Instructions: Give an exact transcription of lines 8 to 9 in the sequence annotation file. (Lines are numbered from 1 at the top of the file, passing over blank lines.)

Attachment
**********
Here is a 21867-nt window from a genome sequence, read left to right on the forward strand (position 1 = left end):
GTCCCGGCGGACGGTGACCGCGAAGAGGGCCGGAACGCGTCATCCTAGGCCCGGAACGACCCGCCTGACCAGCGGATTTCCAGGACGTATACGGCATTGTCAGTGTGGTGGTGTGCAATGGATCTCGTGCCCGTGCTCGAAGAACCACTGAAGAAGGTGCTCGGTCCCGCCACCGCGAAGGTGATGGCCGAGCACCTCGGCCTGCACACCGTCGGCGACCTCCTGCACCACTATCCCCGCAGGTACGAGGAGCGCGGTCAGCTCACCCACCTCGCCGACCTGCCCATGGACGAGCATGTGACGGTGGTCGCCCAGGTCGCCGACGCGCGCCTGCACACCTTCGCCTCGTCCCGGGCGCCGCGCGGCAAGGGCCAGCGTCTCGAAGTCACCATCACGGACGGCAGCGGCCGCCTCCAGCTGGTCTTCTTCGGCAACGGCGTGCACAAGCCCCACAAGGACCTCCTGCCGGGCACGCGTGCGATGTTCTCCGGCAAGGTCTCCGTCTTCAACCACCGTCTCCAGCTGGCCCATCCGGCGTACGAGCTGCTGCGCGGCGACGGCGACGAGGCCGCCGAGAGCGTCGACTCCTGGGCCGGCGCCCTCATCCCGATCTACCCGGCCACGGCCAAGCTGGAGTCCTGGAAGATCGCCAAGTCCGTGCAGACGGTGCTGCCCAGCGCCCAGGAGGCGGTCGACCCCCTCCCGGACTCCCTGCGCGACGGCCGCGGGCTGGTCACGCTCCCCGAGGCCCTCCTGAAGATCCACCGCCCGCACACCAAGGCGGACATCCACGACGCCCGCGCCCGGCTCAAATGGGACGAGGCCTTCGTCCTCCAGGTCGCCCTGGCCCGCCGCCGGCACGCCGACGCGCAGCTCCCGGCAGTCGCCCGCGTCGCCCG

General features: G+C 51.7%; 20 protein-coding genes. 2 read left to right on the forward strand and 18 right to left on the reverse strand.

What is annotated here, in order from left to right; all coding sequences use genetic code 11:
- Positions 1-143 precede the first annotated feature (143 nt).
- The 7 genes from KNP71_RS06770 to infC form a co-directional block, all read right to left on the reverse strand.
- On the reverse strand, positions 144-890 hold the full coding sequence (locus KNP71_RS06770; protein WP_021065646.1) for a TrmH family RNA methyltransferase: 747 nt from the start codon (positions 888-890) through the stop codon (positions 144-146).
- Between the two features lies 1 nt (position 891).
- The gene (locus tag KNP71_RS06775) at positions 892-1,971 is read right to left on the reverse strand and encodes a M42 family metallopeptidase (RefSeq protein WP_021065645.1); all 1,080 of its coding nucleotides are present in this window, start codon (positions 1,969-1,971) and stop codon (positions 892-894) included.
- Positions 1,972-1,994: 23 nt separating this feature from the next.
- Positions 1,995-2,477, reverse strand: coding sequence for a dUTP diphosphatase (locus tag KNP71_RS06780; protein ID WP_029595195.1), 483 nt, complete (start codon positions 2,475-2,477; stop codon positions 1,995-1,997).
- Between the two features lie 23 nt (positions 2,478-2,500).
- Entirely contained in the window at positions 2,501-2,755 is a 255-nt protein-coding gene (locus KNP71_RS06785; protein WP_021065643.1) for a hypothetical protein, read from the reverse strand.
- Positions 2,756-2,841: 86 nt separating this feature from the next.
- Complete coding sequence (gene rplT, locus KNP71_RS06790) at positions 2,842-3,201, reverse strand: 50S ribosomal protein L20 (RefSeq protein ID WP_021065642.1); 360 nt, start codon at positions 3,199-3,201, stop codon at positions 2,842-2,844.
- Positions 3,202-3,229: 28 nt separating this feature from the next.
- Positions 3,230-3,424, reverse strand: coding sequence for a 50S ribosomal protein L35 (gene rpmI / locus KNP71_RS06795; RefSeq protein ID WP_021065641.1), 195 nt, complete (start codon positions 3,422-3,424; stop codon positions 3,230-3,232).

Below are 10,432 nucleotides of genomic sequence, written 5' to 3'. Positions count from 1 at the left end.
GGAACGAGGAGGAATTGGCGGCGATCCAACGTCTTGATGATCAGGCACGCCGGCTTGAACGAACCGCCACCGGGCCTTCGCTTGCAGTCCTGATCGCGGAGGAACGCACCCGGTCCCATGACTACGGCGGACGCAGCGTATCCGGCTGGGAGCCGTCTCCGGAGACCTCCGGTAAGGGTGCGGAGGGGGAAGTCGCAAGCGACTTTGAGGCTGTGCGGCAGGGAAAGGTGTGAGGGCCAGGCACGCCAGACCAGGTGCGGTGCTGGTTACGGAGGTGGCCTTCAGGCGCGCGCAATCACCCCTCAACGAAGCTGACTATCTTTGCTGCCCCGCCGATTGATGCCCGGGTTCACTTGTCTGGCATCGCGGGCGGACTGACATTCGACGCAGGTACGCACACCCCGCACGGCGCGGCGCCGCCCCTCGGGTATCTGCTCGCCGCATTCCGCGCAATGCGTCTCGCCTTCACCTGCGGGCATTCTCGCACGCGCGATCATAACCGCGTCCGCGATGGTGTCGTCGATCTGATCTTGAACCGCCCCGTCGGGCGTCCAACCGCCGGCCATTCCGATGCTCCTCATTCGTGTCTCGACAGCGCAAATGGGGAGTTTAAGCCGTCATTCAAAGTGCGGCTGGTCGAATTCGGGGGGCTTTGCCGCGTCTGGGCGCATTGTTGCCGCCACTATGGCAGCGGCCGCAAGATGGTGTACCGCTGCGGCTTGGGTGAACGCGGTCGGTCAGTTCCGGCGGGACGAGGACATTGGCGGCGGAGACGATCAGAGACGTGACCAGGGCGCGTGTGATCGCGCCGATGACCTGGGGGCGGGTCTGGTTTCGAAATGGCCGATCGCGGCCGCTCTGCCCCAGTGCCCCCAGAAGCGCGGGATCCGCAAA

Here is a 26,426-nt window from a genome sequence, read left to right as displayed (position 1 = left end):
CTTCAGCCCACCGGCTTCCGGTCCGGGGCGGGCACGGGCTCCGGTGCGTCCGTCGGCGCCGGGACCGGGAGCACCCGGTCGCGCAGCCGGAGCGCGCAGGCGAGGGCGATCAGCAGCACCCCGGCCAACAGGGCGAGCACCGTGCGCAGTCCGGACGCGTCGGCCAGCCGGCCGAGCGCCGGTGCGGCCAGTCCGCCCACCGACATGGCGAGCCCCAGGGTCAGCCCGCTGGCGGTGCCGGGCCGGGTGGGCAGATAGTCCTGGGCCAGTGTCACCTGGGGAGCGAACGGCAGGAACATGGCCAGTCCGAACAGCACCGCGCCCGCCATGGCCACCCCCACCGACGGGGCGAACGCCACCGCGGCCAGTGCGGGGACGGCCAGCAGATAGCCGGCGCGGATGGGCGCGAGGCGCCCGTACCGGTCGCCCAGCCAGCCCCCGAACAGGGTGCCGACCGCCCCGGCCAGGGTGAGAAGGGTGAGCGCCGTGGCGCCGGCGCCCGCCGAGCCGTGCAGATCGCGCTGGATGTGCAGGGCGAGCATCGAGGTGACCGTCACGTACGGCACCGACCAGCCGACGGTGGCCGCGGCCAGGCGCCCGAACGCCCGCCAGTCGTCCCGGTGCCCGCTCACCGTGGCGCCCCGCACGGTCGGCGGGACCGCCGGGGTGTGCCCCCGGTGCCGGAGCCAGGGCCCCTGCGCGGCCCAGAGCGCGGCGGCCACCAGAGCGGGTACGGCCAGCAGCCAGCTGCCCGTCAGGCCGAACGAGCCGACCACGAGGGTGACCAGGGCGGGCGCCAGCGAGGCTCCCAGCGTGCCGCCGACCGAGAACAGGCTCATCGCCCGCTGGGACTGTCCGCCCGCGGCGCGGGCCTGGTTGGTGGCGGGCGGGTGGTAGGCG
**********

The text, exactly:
- Between the two features lies 1 nt (position 891).
- The gene (locus tag KNP71_RS06775) at positions 892-1,971 is read right to left on the reverse strand and encodes a M42 family metallopeptidase (RefSeq protein WP_021065645.1); all 1,080 of its coding nucleotides are present in this window, start codon (positions 1,969-1,971) and stop codon (positions 892-894) included.